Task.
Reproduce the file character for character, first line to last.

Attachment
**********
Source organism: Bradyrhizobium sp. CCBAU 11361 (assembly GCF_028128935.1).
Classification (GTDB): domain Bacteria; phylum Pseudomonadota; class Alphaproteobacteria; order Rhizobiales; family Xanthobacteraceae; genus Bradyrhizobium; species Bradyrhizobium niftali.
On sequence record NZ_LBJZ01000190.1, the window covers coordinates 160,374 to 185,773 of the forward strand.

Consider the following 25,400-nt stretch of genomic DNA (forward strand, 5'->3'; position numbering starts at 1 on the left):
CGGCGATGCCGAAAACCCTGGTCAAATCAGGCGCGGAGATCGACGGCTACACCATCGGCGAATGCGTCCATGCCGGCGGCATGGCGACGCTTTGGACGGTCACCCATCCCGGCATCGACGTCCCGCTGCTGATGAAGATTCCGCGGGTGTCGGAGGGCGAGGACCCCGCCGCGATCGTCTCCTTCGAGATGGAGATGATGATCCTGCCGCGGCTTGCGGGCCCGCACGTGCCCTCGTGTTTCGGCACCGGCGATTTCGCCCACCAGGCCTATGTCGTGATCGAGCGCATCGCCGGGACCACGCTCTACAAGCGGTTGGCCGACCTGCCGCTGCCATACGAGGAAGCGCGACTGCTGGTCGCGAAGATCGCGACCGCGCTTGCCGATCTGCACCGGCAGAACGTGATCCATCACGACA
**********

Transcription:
Source organism: Bradyrhizobium sp. CCBAU 11361 (assembly GCF_028128935.1).
Classification (GTDB): domain Bacteria; phylum Pseudomonadota; class Alphaproteobacteria; order Rhizobiales; family Xanthobacteraceae; genus Bradyrhizobium; species Bradyrhizobium niftali.
On sequence record NZ_LBJZ01000190.1, the window covers coordinates 160,374 to 185,773 of the forward strand.

Consider the following 25,400-nt stretch of genomic DNA (forward strand, 5'->3'; position numbering starts at 1 on the left):
CGGCGATGCCGAAAACCCTGGTCAAATCAGGCGCGGAGATCGACGGCTACACCATCGGCGAATGCGTCCATGCCGGCGGCATGGCGACGCTTTGGACGGTCACCCATCCCGGCATCGACGTCCCGCTGCTGATGAAGATTCCGCGGGTGTCGGAGGGCGAGGACCCCGCCGCGATCGTCTCCTTCGAGATGGAGATGATGATCCTGCCGCGGCTTGCGGGCCCGCACGTGCCCTCGTGTTTCGGCACCGGCGATTTCGCCCACCAGGCCTATGTCGTGATCGAGCGCATCGCCGGGACCACGCTCTACAAGCGGTTGGCCGACCTGCCGCTGCCATACGAGGAAGCGCGACTGCTGGTCGCGAAGATCGCGACCGCGCTTGCCGATCTGCACCGGCAGAACGTGATCCATCACGACA